1) Mario_Rizzo deleted my comments on the Pigou posts at ThinkMarkets, so I’ll make it again here, but more briefly: the strongest arguments against trivialization of negative externalities is the very act of trying to write up a clever blog post while someone is revving his Harley loudly enough to keep you from thinking, while technically within the bounds of the law. Go ahead — try a Coasean buyout. He’ll just send his buddy to try the same extortion. You have to buy out *everyone*. Good luck with that.

2) I don’t think alarmists actually mean this: “In essence, they argue that the problem is so serious that we must act before the evidence is in.” I think they mean the problem is so serious we must act before *the worst harms* are in, which is not the same thing as evidence. I’m not saying I agree with their evidence, but they certainly think the evidence is in already, and are not doing epistemic backflips.

3) That said, as I’ve argued before, if you aren’t willing to agree to *something* of this form, where there’s a penalty for being wrong about the future dire predictions, then you clearly don’t think the problem is that urgent, or don’t “get” how probability works.

33 a December 15, 2009 at 2:31 pm

@savetheplanet: I disagree that a carbon tax would be a departure from capitalism. It would only correct a current market failure, putting a price on carbon emissions. If the tax raised the cost of emissions to match the true social cost (a big if, then market forces would take over and we would get the socially optimal amount of production.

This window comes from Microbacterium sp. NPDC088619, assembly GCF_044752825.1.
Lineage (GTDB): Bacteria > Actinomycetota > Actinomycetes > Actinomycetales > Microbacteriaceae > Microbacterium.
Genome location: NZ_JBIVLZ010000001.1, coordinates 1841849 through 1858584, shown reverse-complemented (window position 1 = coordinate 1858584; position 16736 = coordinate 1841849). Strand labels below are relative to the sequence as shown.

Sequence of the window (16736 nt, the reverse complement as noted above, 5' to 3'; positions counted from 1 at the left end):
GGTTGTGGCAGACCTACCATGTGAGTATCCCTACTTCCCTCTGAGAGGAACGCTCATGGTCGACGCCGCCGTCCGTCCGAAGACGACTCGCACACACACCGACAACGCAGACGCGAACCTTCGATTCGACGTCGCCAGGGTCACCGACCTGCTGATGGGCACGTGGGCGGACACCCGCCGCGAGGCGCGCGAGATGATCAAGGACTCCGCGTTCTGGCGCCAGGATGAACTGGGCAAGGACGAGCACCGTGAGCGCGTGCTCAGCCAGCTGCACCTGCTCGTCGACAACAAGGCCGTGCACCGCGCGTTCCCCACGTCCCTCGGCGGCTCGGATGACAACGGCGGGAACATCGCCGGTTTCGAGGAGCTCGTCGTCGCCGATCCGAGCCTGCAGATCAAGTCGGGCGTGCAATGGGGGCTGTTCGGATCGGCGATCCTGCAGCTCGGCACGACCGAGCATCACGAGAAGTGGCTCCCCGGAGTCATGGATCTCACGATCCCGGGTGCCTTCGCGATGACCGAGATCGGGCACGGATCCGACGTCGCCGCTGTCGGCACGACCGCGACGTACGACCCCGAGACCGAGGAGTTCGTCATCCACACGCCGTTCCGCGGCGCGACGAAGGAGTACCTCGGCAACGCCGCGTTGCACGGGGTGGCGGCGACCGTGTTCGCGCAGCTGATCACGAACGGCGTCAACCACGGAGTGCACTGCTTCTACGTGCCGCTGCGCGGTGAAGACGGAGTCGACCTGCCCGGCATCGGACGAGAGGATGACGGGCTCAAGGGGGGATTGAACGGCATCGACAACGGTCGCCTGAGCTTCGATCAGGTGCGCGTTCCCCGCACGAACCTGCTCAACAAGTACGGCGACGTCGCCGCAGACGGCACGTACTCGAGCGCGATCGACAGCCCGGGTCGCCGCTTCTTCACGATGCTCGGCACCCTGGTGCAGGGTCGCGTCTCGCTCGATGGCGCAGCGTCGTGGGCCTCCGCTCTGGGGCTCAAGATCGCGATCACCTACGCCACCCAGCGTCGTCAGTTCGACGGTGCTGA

Capitalism doesn’t work properly in the face of externalities, but the solution is to internalize those costs, not abandon capitalism.

34 caveat bettor December 15, 2009 at 3:31 pm

This is not a bad suggestion if there is a strong positive relationship between temperatures and carbon emissions.

But what if this theory is falsified, and the theory that solar activity is the main driver of temperature fluctuation? Then this becomes a terribly distortive contract.

I really did expect more from you, but hey, I guess no one bats 1.000.

35 Dan H. December 15, 2009 at 3:51 pm

To me, the biggest problem is variance. Even if global warming is occuring, you can have periods of unusual cooling that can last decades. And even if it’s not occuring, you can have periods of unusual warming that last decades.